The biggest limitation of AI systems for colonoscopy is that there are only a few studies evaluating the usefulness of AI systems in a clinical setting. Most available studies are experimental ones, thus the real performance of AI in a clinical practice is unknown. Therefore, we have to keep it in mind that the real performance of AI systems might be worse than we thought. In this point of view, it is strongly required to conduct high-quality, prospective clinical trials to validate “real performance” of the AI system before its implementation into a clinical practice. As for our AI model, we have already published a total of five pre-clinical studies in which sensitivities and accuracies were almost over 90% in diagnosis of neoplastic lesions.

How can this help save the lives of patients?

Precise, on-site identification of adenomas during colonoscopy contributes to whole resection of neoplastic polyps. Resection of all neoplastic polyps is believed to decrease both the future incidence of colorectal cancers and cancer-related death, which is a big benefit for patients.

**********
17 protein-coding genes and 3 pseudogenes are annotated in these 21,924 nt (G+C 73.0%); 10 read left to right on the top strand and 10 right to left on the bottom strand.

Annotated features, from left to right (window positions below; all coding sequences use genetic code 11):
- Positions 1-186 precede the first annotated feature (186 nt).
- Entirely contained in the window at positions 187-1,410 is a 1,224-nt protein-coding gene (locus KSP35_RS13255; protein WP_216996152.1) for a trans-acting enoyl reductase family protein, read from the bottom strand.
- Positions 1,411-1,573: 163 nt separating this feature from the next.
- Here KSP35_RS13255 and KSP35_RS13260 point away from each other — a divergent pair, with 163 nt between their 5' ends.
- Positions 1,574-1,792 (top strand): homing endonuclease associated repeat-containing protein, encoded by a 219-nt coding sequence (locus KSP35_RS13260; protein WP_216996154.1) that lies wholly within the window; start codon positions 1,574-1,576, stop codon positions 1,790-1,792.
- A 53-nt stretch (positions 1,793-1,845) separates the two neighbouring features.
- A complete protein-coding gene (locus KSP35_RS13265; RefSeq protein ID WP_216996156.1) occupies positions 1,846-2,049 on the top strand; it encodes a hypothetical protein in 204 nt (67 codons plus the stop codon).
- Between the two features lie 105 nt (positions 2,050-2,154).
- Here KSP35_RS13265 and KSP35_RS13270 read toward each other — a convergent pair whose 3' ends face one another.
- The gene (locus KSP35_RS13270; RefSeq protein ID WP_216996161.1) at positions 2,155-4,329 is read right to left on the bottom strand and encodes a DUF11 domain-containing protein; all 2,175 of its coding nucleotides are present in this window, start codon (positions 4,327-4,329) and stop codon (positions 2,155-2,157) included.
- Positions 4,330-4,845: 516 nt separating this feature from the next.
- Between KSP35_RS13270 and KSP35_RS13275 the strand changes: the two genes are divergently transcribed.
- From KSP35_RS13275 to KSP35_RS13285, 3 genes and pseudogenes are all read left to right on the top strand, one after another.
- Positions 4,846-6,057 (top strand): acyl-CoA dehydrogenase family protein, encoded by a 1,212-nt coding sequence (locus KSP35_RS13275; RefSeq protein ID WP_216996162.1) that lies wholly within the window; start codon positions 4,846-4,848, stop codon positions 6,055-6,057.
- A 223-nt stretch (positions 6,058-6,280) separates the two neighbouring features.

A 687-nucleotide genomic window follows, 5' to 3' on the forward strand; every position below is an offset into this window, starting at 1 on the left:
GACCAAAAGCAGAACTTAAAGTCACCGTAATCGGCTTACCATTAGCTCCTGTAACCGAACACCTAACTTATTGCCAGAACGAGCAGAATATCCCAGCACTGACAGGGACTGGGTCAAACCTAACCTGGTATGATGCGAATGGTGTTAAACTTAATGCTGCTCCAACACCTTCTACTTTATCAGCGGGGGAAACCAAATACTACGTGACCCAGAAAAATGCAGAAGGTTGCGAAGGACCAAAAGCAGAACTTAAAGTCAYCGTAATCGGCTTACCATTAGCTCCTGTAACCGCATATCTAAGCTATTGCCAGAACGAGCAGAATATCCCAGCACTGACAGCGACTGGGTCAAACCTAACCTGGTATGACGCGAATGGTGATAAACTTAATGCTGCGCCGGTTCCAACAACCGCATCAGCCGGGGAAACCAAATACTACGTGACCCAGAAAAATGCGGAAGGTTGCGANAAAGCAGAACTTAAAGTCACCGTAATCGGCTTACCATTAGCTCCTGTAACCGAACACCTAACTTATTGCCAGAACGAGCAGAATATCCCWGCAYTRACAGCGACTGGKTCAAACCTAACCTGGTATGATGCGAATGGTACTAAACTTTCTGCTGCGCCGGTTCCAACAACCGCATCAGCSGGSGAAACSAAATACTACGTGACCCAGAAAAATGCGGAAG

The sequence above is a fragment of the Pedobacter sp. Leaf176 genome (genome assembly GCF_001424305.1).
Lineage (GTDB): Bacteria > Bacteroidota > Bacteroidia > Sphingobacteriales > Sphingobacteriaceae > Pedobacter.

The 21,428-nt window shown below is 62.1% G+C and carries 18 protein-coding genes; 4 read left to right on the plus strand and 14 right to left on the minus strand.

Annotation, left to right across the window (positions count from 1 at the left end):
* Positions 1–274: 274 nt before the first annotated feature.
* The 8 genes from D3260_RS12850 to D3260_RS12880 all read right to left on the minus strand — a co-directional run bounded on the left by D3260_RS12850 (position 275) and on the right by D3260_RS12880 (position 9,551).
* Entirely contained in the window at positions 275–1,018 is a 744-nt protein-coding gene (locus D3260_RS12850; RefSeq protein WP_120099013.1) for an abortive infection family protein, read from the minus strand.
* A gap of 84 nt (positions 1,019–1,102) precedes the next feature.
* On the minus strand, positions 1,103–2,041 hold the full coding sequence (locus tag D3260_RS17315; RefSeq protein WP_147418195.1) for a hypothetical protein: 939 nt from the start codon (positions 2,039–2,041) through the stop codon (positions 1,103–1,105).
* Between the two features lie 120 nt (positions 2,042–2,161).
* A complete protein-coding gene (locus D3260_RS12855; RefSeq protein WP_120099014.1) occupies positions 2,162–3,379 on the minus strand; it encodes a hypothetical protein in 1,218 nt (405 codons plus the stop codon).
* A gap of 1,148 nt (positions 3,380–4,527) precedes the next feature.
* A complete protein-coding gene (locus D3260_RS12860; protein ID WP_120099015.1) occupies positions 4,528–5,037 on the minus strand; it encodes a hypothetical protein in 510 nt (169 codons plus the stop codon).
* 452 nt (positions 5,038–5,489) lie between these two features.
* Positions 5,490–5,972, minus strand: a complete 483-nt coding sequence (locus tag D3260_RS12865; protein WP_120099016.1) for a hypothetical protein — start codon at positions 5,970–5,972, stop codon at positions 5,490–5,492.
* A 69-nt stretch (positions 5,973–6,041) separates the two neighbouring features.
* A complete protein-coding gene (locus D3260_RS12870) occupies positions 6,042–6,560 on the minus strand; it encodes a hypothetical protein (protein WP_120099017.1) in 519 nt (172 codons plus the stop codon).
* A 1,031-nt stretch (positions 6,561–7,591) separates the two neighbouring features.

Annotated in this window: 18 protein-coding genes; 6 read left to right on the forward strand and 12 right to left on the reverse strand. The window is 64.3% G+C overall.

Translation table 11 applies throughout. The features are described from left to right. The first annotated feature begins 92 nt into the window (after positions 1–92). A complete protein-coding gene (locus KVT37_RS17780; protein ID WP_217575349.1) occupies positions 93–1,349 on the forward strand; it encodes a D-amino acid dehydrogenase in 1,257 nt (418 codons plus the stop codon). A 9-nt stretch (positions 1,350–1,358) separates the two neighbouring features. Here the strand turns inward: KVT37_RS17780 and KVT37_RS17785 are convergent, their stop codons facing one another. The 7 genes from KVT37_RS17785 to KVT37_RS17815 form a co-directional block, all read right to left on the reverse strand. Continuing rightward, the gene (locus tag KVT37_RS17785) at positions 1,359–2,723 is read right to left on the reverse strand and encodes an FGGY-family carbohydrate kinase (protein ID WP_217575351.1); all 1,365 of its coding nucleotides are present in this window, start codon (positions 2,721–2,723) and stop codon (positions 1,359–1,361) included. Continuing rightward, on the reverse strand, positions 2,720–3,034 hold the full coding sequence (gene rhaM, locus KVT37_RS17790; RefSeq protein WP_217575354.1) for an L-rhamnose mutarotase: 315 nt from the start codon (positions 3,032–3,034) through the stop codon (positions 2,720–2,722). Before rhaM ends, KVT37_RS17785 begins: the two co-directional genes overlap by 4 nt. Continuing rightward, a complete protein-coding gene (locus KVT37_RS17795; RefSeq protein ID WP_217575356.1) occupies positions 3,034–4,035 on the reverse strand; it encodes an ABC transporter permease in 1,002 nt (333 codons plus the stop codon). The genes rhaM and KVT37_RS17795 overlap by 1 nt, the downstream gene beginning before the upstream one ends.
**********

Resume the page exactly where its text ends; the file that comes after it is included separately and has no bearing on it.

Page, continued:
What kind of savings could such a technological advancement bring to the cost of colorectal cancer screening?

We believe that this AI system offers good cost-effectiveness by avoiding some of the cost for polypectomy and subsequent pathological examinations. If the AI system correctly identifies neoplastic polyps requiring resection from non-neoplastic polyps not requiring resection, a large amount of costs related to unnecessary polypectomy for non-neoplastic polyps can be saved (eg, the cost for polypectomy and pathological assessment is approximately US$400 under Japanese National Health Insurance). This can be a good financial benefit for a colorectal cancer screening programme.